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Perspectives on intelligence

In this step, we look at how ideas about intelligence have developed from the 19th century onwards.
© Coventry University. CC BY-NC 4.0

Is intelligence inherited or acquired? This is one of the longest-standing debates in the study of intelligence

When intelligence began to be studied seriously for the first time in the 19th century, it was frequently assumed that intelligence is a characteristic that is inherited.

Inherited or acquired?

Francis Galton and Charles Spearman

Francis Galton in the late 19th century was firmly on the ‘inherited intelligence’ side of the debate. He strongly believed that it was possible to ‘breed’ more intelligent humans. The rationale being that, ‘…eminent fathers were more likely to have eminent sons’ (in Gardner, 1996: 42) and ‘…reputation was a good measure of ability’ (in Gardner 1996: 43). Soon afterwards, in 1904, Charles Spearman developed his Theory of General Intelligence (general intelligence is also known as g factor) which involved a quest for its objective measurement.

In the course of the 20th century, however, intelligence became increasingly viewed as something that can be acquired.

Jean Piaget

Intelligence research involved exploring child development. Biologist Jean Piaget’s seminal work created a clinical method to investigate the development of intelligence in children (Gardner et al. 1996: 102).

From observing Piaget believed:

…infants were born without substantive knowledge but with definite means for coming to know the world
(Gardner et al. 1996: 105).

Piaget’s work led him to arrive at the idea of four stages or milestones in the development of humans (Gardner et al. 1996: 105-110).

The sensory-motor stage ‘…infants come to know the physical world and the social world through the use of the sensory-motor systems (vision, audition, etc.), and use of the motor systems (use of hand and mouth)’ (Gardner et al. 1996: 108).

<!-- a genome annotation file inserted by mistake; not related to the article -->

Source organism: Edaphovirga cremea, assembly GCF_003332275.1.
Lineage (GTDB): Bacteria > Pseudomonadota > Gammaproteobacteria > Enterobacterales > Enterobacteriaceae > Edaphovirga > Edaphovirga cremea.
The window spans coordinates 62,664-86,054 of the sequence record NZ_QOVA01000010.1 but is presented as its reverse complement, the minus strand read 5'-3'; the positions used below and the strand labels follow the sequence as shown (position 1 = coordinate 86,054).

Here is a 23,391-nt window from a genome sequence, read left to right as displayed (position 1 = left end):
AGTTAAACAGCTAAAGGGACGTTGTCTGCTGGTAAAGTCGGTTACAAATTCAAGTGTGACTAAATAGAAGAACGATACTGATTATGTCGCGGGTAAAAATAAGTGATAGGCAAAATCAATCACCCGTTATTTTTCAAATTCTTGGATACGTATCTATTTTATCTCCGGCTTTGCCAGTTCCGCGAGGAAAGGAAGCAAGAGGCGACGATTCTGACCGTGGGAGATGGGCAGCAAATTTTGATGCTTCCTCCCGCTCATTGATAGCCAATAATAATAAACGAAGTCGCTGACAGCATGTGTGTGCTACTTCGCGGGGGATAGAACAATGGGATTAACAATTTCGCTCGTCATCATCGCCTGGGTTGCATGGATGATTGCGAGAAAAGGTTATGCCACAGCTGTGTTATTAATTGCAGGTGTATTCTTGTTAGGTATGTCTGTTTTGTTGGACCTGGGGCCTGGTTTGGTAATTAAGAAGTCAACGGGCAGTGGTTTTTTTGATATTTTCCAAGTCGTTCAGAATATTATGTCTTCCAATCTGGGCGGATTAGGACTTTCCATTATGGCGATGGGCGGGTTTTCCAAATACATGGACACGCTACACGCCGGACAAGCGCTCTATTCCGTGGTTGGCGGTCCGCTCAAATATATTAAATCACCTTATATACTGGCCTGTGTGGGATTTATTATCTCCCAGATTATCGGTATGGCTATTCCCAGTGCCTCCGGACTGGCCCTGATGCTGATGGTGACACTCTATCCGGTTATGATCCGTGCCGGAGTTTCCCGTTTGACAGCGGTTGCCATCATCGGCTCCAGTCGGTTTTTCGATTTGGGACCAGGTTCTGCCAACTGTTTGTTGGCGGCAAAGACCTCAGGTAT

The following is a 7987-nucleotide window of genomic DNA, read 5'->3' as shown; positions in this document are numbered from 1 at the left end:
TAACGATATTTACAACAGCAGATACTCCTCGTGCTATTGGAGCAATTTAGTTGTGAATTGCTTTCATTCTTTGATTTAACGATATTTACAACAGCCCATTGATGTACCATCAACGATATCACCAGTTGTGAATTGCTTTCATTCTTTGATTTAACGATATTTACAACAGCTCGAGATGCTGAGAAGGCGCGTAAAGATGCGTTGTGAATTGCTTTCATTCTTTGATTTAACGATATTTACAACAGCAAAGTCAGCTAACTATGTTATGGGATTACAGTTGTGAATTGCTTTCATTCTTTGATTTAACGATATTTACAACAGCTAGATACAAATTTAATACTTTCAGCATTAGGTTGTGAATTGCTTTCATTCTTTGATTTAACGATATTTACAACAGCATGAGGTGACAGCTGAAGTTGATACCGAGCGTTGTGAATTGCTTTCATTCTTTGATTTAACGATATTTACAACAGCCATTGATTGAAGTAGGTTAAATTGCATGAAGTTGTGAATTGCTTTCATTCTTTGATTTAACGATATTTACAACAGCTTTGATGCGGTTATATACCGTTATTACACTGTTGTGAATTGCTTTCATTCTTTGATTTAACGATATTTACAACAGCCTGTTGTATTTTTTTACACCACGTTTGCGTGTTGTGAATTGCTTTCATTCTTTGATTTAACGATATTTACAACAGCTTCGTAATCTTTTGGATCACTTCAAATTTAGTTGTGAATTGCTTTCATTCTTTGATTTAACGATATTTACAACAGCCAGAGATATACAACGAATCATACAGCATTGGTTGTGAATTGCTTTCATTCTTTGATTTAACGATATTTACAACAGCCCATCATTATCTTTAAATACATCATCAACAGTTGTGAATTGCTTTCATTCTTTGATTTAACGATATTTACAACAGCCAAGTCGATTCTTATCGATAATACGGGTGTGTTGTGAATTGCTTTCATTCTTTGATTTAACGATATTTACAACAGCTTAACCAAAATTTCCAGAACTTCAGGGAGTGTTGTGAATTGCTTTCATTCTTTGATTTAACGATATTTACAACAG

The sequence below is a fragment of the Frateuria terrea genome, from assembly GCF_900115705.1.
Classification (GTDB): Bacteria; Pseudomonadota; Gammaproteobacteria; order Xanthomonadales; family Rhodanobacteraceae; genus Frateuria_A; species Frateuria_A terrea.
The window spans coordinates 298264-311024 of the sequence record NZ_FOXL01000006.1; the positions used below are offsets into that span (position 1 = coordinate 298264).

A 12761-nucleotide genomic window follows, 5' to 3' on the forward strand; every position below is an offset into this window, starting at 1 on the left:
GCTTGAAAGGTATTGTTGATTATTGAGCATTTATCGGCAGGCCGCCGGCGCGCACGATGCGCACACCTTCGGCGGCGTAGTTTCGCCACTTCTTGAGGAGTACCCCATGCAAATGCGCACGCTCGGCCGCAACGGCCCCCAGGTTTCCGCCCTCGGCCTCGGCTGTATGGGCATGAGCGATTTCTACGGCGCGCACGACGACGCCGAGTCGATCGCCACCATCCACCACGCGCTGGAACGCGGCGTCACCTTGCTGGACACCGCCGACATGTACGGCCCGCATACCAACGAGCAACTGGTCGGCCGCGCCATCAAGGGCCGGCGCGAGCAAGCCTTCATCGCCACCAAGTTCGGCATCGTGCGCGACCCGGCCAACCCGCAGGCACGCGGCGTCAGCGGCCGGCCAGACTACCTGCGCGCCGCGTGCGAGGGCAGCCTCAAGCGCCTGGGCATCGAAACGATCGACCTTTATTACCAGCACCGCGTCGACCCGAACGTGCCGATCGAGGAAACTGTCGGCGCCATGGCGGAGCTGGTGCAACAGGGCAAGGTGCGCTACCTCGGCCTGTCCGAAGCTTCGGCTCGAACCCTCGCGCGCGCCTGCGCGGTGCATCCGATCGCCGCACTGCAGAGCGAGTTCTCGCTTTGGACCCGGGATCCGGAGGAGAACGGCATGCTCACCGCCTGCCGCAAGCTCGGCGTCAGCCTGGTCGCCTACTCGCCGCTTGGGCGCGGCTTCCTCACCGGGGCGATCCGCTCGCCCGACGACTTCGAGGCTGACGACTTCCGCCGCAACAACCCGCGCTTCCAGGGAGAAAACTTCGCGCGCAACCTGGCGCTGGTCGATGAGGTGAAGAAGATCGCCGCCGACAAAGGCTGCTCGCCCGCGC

The symbolic and pre-operational stage A child of 2-5 is ‘capable of representational thought […] can use words, pictures and other kinds symbols, mentally or in the world, to refer to entities that exist in the world’. (Gardner et al. 1996: 108).
Concrete operations This stage comes after children begin school and they ‘… become capable of operational thinking. They can perform mental operations in their heads, and then undo these operations, again working in their heads’ (Gardner et al. 1996: 109).
Formal operations This stage ‘coincides roughly with the onset of secondary schooling. The formal operational child is able to think comfortably about a hypothetical world, a world that is constructed not by objects but by propositions or theories and the statements that comprise them’ (Gardner et al. 1996: 110).

Access to opportunity

A more recent theory on intelligence has been proposed by Joseph Fagan, who views intelligence as ‘information processing’ which provides ‘access to opportunity’ to enter the world of knowledge.

According to Fagan, intelligence has traditionally been seen as the amount an individual knows instead of their ability to process information. A classic example of this is the IQ test which assesses the amount someone knows compared to their peers (Fagan 2000: 168). As a consequence, the best way to measure intelligence is to assess their performance on simple cognitive exercises instead of testing them on what was taught to them. In the words of Fagan, ‘…as information is processed, the mind changes. That change is called knowledge’ (Fagan 2000: 168).

Associating intelligence with the amount that an individual knows is an important consideration because millions of children in the world in the 21st century still do not have access to schooling or the internet. In today’s digital world, Unicef report that more than 29% of the world’s young people do not have access to the internet and, as a consequence, they are ‘deprived of opportunities to learn, communicate and develop skills for the 21st century’ (Unicef 2017). In the light of Fagan’s research, it is therefore important to remember that not having the opportunity for schooling, or lacking access to the internet does not preclude humans caught in the poverty and information poverty trap (the digital divide) from possessing the ability to intelligently process information about their environment.

References

Fagan III, J.F. (2000). A Theory of Intelligence as Processing: Implications for Society. Psychology, Public Policy, and Law, 6(1)

Gardner, H., Kornhaber, M., L. and Wake, W., K. (1996). Intelligence: Multiple Perspectives. Harcourt Brace College

Unicef. (2017). Children in a Digital World https://www.unicef.org/sowc2017/index_101721.html

© Coventry University. CC BY-NC 4.0
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